An Issue with the Concept of Entailment
Mathematics Letters
Volume 2, Issue 4, August 2016, Pages: 28-31
Received: Sep. 4, 2016; Accepted: Oct. 12, 2016; Published: Oct. 21, 2016
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Author
Marcia R. Pinheiro, Department of Mathematics and Philosophy, IICSE University, Wilmington, USA
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Abstract
Entailment is an interesting sigmatoid: It should mean one thing, but it means another, just for starters. When used in Mathematics, it is usually with the sense of saying that something is definitely true. That would be the use in Classical Logic then. When used in Logic, it became something else. Now it was about how the logical system, which can be any nonclassical one, could be making a proposition become true or false. The major issue we found in 2000, when learning from the own nonclassicists what they do, was that they talk about Nonclassical Logic, therefore a way of thinking that is not Cartesian, yet they stick to the notion of entailment we use in Mathematics, and therefore to the Classical Logic ways. We here discuss exactly this.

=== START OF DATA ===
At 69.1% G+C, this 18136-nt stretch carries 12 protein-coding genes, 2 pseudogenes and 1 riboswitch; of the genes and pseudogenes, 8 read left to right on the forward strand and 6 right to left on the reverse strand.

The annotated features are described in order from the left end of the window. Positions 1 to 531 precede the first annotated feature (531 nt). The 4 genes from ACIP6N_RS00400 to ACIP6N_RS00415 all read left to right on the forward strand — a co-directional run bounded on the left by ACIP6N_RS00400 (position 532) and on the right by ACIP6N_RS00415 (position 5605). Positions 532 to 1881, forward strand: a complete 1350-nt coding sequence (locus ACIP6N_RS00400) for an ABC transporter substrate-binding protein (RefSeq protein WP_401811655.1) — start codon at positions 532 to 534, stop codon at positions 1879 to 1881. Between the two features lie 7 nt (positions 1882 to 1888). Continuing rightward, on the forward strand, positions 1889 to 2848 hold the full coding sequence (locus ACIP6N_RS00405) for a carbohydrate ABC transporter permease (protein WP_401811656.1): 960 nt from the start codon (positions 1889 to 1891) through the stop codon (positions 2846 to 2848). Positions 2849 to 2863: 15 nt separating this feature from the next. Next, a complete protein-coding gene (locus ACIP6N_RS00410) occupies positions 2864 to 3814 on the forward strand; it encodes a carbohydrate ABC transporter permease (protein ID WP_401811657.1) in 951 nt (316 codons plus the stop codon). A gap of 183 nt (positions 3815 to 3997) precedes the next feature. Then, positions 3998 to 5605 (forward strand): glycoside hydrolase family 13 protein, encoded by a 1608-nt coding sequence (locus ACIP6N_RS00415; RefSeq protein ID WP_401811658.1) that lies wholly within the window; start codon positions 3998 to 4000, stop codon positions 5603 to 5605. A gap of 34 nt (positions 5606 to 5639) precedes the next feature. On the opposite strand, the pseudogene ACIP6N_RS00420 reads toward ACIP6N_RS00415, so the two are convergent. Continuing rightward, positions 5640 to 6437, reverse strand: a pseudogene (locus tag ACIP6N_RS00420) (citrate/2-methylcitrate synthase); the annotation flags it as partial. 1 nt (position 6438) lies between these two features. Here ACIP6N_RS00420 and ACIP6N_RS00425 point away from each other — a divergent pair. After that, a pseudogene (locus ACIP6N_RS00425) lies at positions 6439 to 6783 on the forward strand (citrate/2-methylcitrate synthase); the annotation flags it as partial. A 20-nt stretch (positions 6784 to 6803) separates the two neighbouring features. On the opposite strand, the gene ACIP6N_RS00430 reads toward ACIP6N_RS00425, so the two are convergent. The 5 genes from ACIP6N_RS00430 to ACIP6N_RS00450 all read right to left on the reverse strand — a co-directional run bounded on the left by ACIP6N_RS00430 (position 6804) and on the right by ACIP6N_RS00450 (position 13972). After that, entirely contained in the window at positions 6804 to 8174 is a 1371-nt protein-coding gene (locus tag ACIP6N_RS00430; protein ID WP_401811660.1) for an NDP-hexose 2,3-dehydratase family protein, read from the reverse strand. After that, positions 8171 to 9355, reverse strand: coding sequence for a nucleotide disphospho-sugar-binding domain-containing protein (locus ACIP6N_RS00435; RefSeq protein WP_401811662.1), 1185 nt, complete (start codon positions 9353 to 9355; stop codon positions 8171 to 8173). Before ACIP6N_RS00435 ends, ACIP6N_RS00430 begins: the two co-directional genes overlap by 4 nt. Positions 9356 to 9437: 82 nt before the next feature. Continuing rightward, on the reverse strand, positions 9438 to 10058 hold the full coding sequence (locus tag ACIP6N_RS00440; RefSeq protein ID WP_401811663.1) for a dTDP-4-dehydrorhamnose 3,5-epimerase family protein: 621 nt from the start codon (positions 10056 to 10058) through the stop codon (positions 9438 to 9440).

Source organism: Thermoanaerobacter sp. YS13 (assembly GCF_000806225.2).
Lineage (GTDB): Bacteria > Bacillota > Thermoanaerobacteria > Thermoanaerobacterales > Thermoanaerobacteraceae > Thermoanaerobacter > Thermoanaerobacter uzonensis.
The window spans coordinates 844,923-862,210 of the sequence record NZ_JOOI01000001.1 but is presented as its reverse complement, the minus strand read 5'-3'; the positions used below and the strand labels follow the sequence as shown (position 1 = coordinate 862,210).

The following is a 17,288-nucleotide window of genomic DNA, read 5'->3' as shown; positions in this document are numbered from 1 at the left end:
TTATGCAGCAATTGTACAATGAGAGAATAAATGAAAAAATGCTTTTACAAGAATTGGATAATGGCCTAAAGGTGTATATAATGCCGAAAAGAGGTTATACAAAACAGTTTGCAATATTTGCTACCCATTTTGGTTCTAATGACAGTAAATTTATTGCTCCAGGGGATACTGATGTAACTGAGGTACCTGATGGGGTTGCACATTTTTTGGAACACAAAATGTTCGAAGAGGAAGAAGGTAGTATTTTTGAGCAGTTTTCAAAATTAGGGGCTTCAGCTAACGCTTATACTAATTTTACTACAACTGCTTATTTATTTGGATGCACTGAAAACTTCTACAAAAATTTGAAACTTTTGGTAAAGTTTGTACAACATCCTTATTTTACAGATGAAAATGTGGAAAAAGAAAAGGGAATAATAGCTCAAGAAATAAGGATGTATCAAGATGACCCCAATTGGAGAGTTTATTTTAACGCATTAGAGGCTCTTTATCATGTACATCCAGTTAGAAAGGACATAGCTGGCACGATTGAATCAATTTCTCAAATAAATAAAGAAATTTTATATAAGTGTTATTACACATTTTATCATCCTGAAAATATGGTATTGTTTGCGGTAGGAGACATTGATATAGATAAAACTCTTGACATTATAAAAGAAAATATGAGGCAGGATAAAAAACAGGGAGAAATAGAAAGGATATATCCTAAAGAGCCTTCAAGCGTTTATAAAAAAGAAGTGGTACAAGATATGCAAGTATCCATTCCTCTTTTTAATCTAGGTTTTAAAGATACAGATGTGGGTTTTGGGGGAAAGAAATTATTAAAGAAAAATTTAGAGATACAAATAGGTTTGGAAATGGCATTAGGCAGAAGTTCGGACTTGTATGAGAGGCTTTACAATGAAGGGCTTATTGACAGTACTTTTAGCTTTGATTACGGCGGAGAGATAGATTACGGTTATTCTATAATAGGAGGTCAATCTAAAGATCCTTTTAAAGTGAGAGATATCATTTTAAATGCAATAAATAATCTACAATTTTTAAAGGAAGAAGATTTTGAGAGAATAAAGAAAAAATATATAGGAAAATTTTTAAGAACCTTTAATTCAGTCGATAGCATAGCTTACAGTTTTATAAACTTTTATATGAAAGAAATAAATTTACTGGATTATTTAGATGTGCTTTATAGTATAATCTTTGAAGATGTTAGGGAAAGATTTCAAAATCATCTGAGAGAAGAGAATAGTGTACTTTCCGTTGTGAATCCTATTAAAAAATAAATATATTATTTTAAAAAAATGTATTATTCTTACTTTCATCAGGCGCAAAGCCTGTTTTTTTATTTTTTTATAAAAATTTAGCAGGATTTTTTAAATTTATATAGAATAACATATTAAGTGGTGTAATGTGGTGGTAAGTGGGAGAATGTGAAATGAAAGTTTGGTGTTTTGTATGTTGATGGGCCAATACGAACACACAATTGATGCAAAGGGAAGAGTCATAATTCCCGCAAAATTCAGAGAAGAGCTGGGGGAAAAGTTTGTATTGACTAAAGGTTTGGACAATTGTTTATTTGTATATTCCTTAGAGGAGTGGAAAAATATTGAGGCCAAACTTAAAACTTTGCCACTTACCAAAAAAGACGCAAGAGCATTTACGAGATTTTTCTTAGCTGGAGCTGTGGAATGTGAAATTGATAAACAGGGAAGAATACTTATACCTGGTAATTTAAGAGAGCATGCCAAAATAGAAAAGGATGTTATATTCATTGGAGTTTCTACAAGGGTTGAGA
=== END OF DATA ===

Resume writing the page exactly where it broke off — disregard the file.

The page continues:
Keywords
Logical System, Logic, Nonclassical, Classical, Entailment, Implication
To cite this article
Marcia R. Pinheiro, An Issue with the Concept of Entailment, Mathematics Letters. Vol. 2, No. 4, 2016, pp. 28-31. doi: 10.11648/j.ml.20160204.11
Copyright
Copyright © 2016 Authors retain the copyright of this article.
This article is an open access article distributed under the Creative Commons Attribution License (http://creativecommons.org/licenses/by/4.0/) which permits unrestricted use, distribution, and reproduction in any medium, provided the original work is properly cited.
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